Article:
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Serious Organised Crime and Police Act 2005

Commentary on Sections

Part 3: Police powers etc.
Sections 110 and 111: Powers of arrest

236.Section 110 amends the powers of arrest available to a constable under the Police and Criminal Evidence Act (PACE) 1984. These currently derive primarily from sections 24 and 25 of PACE and are based on the application of the concept of seriousness attached to the offence.

237.The exercise of arrest powers will be subject to a test of necessity based around the nature and circumstances of the offence and the interests of the criminal justice system. An arrest will only be justified if the constable believes it is necessary for any of the reasons set out in the new section 24(5) of PACE. Further guidance will be given to a constable on the exercise of the powers in a new Code of Practice to be issued under section 66 of PACE (as amended by section 110(3)). The new section 24A of PACE sets out the power of arrest for persons other than constables. The exercise of the citizen's power of arrest will be limited to indictable offences. Section 111 and Schedule 7 make consequential and other amendments and repeals. In particular Part 1 of Schedule 7 repeals specific powers of arrest which are now unnecessary following the introduction of a general power of arrest. Part 2 of Schedule 7 provides a gloss for the same purpose on enactments where the power of arrest could not be separated out. A very limited number of specific powers of arrest have been retained in their existing form. These primarily relate to powers of arrest in connection with transport offences. This approach may be contrasted with section 26 of PACE which contained a general repeal of powers of arrest existing before that Act came into force. Some of the specific repeals in Schedule 7 may overlap with the effect of section 26 of PACE. Part 3 of Schedule 7 contains amendments consequential on the repeal of the definitions and concepts of an arrestable offence and a serious arrestable offence. In general police powers which available in cases involving serious arrestable offences and arrestable offences will now be available in cases involving indictable only or triable either way offences. Part 4 of Schedule 7 contains purely consequential amendments.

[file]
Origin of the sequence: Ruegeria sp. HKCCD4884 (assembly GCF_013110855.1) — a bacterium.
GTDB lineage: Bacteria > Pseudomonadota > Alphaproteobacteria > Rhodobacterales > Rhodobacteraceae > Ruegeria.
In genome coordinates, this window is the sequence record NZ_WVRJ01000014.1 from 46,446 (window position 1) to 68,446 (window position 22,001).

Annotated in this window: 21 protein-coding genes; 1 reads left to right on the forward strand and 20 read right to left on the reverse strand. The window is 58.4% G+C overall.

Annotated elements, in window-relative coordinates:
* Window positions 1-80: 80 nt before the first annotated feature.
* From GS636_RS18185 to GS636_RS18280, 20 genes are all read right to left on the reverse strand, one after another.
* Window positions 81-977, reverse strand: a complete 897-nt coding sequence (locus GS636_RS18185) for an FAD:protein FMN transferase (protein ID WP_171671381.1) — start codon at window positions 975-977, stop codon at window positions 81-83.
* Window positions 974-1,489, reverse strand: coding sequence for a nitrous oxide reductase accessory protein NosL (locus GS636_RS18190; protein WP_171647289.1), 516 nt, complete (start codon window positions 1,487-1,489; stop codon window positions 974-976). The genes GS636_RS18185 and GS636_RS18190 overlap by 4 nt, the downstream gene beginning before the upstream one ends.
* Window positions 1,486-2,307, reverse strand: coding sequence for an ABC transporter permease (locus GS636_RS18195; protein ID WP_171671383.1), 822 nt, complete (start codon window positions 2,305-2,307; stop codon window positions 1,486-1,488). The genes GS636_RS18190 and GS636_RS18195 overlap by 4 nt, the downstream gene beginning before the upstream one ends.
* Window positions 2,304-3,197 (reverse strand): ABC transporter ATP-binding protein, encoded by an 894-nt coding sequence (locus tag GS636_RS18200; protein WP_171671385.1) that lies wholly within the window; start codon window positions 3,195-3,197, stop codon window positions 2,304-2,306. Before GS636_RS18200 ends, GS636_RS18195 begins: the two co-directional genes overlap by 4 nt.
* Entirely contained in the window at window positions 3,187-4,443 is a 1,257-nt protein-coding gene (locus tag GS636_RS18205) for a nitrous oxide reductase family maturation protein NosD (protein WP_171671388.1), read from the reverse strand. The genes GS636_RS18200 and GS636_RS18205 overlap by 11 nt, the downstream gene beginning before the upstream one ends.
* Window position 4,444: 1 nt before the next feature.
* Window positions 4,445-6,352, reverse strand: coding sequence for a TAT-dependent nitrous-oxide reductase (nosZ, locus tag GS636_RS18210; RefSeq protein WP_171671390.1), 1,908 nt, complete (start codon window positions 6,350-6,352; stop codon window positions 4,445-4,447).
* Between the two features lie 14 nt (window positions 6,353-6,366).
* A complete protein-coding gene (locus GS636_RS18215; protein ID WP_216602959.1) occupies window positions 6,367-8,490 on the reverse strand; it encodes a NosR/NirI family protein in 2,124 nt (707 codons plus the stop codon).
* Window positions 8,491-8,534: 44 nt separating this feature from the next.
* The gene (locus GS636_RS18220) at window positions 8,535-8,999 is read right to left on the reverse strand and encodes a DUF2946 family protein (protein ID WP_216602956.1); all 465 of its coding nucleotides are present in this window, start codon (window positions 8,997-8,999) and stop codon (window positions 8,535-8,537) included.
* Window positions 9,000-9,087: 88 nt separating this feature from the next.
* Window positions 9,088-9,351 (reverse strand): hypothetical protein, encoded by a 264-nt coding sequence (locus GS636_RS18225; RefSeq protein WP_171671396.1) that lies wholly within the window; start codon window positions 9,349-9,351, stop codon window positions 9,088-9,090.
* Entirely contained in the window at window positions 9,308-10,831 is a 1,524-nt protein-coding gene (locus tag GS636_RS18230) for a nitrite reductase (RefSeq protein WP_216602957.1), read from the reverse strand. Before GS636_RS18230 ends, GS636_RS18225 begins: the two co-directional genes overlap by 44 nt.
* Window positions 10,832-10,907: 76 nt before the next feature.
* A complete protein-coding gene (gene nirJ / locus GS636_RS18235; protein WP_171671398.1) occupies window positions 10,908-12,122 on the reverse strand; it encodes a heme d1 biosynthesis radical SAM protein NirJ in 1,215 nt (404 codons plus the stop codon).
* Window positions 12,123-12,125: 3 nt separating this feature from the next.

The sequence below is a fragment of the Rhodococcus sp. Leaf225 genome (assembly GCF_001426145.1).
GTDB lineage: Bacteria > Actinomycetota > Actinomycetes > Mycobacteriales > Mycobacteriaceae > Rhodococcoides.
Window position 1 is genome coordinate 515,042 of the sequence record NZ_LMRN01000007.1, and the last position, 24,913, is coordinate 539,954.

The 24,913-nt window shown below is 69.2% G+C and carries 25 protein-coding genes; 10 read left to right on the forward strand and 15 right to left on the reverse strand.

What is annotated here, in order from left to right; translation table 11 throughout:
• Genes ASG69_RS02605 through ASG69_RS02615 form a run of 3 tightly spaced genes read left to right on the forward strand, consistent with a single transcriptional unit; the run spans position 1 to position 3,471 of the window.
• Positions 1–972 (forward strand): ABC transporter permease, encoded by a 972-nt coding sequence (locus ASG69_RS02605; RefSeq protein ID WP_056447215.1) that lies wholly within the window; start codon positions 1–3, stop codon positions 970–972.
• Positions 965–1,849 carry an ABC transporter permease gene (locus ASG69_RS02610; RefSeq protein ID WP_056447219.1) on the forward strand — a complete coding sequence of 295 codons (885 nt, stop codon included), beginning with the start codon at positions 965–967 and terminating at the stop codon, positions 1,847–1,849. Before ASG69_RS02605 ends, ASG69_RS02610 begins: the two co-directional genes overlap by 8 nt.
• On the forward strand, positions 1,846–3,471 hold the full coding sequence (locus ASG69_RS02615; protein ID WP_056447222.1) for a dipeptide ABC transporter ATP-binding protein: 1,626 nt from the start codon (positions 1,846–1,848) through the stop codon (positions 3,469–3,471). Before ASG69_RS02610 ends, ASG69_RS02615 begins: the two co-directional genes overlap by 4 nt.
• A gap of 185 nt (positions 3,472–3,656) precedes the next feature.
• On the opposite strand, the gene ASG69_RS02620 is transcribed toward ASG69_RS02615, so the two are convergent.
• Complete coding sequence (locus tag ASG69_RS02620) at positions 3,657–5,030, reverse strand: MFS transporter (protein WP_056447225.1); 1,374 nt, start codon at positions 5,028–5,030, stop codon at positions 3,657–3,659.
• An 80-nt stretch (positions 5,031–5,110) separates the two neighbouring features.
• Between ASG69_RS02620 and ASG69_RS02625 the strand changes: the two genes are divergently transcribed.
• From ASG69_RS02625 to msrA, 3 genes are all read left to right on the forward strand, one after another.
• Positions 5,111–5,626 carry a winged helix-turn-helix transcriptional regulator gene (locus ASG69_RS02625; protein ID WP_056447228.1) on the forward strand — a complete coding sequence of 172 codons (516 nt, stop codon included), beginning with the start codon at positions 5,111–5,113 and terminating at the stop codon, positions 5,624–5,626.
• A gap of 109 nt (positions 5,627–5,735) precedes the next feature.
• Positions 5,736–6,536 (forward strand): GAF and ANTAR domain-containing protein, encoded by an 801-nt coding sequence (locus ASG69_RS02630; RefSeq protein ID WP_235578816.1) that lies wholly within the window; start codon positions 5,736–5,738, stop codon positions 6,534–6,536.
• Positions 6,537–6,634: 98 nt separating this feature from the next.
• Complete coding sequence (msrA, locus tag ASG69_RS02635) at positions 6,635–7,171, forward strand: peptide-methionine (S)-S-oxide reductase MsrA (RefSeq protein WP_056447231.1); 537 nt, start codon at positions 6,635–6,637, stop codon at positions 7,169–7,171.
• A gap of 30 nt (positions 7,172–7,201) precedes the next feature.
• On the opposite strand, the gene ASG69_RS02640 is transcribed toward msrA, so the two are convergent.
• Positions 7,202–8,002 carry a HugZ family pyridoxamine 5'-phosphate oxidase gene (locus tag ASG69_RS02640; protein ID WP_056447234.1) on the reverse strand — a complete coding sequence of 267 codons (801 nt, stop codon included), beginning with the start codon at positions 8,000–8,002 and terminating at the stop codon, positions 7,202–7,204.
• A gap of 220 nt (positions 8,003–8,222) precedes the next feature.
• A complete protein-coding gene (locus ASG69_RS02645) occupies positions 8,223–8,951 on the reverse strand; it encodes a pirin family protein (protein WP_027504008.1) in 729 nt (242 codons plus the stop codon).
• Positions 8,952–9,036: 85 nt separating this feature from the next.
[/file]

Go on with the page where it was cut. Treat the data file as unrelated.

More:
Section 112: Power to direct a person to leave a place